mon sense, thoughtful approach
to a difficult problem. It avoids
last minute decisions. It offers
peace of mind. It protects loved
One of our experienced,
authorized representatives will
explain all of the ways The
Guardian Plan can meet your
needs. There's no obligation. Call
us to arrange a conven- ^f2*flfl
ient appointment. Or ^l >aJ
mail this coupon today.(: p^n1,?n
Guardian Plan Manager
Riverside Memorial Chapels, Inc.
2230 Hollywood Boulevard
Hollywood, Florida 33020
Or call: 920-1010.
I want full details on The Guardian Plan.
Name________________
Address
City
State
Zip
Telephone No.
Oiher Riverside Chapels servinf South Florid*:
NORTH MIAMI BEACH: 16480 N.E. 19th Ave/947-8691
MIAMI BEACH: 1920 Alton Road (19th St.)/531-1151
NORMANDY ISLE: 1250 Normandy Drive/5811151
MIAMI: 1717 S.W.37th Ave. (Doulas Rd.)/443-2221
SUNRISE: 1171 N.W.61st Ave. (Sunset Strip)/584-6060
WES I I'Al.M BEACH: 4714 Okeeehobee Blvd.,683-8676
Five chapels scrvinK the New York Metro area.
RIVERSIDE
nori*l Chapels, Inc./Funeral Director!
For generations a symbol of Jewish tradition.


'< in
Page 4
The Jewish Floridian and Shofar of Greater Hollywood
Friday, June 27,1980
"Jewish Floridian
ltd SHOFAR OF GREATER HOLLYWOOD
American Savings 3600 Building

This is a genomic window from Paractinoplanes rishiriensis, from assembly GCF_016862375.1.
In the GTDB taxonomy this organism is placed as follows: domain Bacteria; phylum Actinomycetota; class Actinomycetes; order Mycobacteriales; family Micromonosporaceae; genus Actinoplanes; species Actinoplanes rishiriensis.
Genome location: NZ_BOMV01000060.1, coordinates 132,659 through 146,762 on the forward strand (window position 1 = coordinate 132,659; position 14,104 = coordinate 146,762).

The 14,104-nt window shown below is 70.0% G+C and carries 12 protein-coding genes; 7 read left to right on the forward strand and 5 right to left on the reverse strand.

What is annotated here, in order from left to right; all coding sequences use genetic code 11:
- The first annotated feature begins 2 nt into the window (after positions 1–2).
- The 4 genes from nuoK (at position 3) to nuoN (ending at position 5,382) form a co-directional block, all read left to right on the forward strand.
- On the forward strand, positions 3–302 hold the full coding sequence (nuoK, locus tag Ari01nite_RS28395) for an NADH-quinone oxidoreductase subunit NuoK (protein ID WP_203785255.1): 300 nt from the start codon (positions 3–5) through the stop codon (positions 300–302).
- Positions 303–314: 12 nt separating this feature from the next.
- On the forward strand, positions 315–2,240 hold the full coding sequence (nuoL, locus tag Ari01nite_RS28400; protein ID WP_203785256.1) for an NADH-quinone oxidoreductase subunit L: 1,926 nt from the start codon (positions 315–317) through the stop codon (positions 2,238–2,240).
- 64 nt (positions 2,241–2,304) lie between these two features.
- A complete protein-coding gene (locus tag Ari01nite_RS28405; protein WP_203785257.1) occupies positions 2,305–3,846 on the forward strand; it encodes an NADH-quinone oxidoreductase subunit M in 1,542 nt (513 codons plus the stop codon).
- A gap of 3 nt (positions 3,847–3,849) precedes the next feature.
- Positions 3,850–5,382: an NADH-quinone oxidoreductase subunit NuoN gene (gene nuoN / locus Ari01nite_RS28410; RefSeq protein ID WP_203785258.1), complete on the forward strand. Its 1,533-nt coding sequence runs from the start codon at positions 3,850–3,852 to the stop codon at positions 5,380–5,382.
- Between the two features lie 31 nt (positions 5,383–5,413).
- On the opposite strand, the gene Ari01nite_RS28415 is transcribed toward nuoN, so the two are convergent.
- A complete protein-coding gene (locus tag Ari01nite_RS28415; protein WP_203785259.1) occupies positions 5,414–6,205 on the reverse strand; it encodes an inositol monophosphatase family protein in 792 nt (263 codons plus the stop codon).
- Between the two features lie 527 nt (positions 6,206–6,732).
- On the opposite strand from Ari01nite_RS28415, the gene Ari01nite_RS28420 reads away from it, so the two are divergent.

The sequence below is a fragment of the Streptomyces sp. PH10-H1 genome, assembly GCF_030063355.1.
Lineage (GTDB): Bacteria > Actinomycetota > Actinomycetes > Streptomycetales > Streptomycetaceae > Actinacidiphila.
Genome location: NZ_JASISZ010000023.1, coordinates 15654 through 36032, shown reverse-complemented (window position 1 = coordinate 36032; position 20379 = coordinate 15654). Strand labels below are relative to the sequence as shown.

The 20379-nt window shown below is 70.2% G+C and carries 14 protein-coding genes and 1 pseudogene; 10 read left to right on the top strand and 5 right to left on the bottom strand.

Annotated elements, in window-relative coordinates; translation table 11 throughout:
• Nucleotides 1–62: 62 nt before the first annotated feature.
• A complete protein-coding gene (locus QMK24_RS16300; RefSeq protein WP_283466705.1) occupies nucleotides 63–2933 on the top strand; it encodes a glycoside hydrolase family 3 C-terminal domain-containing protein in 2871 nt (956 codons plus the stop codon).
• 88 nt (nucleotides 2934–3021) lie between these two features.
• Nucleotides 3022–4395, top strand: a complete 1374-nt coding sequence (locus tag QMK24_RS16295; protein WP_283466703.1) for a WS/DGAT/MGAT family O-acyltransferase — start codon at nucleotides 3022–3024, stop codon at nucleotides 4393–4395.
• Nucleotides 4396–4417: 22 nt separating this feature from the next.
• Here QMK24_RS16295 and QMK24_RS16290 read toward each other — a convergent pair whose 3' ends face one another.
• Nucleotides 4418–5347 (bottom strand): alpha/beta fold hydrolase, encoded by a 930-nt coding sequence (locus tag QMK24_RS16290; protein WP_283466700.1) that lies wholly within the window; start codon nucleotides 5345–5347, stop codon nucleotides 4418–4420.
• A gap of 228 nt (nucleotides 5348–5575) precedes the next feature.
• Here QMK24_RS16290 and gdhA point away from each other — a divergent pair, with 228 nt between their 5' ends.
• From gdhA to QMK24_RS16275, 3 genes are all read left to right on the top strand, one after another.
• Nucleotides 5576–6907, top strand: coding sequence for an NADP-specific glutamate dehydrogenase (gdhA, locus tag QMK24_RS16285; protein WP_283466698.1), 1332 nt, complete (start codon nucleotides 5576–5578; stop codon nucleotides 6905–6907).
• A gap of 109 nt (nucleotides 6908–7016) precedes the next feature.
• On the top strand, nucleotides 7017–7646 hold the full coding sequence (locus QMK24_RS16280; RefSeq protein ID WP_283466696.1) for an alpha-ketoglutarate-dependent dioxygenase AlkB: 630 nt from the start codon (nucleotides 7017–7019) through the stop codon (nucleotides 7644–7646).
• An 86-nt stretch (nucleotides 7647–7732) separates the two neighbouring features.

2800 E. Hallandale Beach Boulevard. Room 707O
Hallandale. Florida S300S Telephone: 4B4-04M
MAIN OFFICE and PLANT -1 NE 6th St.. Miami. Fla. SS1S2 Phone 37S-4S08
FRED SCHOCHET SUZANNE SHOCHET
Editor and PubUaher Executive Editor
The Jewish Floridian Doei Not Guarantee The Kashruth
of The Merchandise Advertised in its Columns
FORM 3579 returns to The Jewish Floridian
P. O. Box 012B73. Miami. Fla. M101
Published Bl-Weekly
Second Class Postage Pending at Hallandale. Fla 86*600
Fred Shochet
Federation officers: President. Robert Plttell. M.D Vice Presidents Paul
Koenig. Philip A. Levin. M.D.; Secretary. R. Joel Weiss; Treasurer. Jo Ann Kati;
Executive Director. Sumner G. Kaye, Submit material for publication to Marcy
Schackne. Public Relations Director; or Leslie Horn. Assistant Public Relations
Director
The Jewish Floridian has absorbed the Jewish Unity and the Jewish Weekly
Member of me Jewish Telegraphic Agency, Seven Arts Feature Syndicate, Worlo
wide News Service, National Editorial Association, American Association of
English-Jewish Newspapers, and the Florida Press Association.
SUBSCRIPTION RATES: (local area) 1 Year minimum subscription I7.H
13 TAMUZ 6740
Number 13
(Annual U.JO). Out ol Town Upon Request
Friday, June 27, 1980
Volume 10
::
Jerusalem at the Heart
The problem is that PLO disavowals will be |
$ mere window dressing to disguise an ultimate
1 Moscow -led takeover of the entire region. Anyone 8
who believes otherwise, including President Carter, |
:: is merely fooling himself in the same way that the |
S United States was fooled in toto into believing in >;
;S the revolution of Fidel Castro in Cuba as a step |
% toward Cuban democratization.
What occurred in Venice last week was;*
| predictable, Europe being what Europe has been :
g since time immemorial self-centered and im- ?
* moral. But what is as disguised as PLO disavowals :
S would be, should the PLO ever disavow the g
g. destruction of Israel, is that the autonomy talks *::
$: themselves are a code word I for East Jerusalem. The !
:: President lays his hopes on the talks as an absolute 5
S predicate for peace in the Middle East. i?